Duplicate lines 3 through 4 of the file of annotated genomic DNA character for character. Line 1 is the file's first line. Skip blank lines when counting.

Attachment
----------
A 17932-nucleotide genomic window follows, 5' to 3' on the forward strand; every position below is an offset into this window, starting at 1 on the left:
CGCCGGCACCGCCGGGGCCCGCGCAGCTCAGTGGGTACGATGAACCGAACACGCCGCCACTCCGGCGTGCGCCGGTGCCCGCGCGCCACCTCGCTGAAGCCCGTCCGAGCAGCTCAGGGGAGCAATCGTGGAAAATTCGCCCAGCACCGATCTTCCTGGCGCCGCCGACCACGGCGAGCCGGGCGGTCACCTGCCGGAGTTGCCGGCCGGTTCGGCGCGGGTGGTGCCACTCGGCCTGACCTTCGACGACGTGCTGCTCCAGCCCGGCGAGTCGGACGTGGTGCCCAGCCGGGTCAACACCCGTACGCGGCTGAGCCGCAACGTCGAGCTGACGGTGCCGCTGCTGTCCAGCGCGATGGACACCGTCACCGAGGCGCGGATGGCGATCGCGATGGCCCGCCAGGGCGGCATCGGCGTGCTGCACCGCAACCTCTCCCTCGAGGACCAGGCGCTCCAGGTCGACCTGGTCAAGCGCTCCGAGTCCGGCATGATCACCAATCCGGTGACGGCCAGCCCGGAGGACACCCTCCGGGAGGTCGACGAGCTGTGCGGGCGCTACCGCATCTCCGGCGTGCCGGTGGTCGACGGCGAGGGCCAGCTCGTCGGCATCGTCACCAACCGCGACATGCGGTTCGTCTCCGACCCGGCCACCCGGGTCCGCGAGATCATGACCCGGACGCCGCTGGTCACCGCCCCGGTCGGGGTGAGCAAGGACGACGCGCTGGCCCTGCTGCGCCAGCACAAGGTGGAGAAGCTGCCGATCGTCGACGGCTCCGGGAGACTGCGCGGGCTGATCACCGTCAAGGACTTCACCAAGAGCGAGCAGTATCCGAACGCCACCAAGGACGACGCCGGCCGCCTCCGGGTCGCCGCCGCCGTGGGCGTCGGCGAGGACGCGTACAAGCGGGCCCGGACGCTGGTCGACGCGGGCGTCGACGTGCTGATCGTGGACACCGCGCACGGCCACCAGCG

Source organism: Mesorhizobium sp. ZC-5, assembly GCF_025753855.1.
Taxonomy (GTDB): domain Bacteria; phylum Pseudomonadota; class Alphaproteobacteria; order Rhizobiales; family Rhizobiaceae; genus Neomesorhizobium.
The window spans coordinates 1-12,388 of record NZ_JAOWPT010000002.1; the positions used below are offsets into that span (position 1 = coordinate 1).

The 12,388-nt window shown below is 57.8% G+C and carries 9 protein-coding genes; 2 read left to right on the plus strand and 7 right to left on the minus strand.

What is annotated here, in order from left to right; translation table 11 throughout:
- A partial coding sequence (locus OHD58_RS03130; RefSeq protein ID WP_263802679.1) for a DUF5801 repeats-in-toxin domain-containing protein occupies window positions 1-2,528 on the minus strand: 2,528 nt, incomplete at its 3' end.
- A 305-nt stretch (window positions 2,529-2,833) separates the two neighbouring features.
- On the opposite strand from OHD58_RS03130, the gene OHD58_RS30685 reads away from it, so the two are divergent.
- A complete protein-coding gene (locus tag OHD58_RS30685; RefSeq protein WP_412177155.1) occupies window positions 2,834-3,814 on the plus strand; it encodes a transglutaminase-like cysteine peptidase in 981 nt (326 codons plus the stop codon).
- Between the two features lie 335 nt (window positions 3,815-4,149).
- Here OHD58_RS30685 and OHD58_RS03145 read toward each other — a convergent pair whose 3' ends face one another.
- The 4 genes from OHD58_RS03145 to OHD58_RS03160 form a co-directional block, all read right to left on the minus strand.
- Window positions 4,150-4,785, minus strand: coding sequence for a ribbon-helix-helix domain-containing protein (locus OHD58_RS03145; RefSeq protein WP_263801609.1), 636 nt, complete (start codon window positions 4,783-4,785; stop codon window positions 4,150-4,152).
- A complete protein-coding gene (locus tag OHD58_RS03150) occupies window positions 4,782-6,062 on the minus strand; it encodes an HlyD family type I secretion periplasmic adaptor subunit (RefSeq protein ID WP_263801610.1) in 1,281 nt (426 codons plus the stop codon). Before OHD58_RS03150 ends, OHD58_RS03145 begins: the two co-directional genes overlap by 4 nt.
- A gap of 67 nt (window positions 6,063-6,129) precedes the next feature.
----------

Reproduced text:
Source organism: Mesorhizobium sp. ZC-5, assembly GCF_025753855.1.
Taxonomy (GTDB): domain Bacteria; phylum Pseudomonadota; class Alphaproteobacteria; order Rhizobiales; family Rhizobiaceae; genus Neomesorhizobium.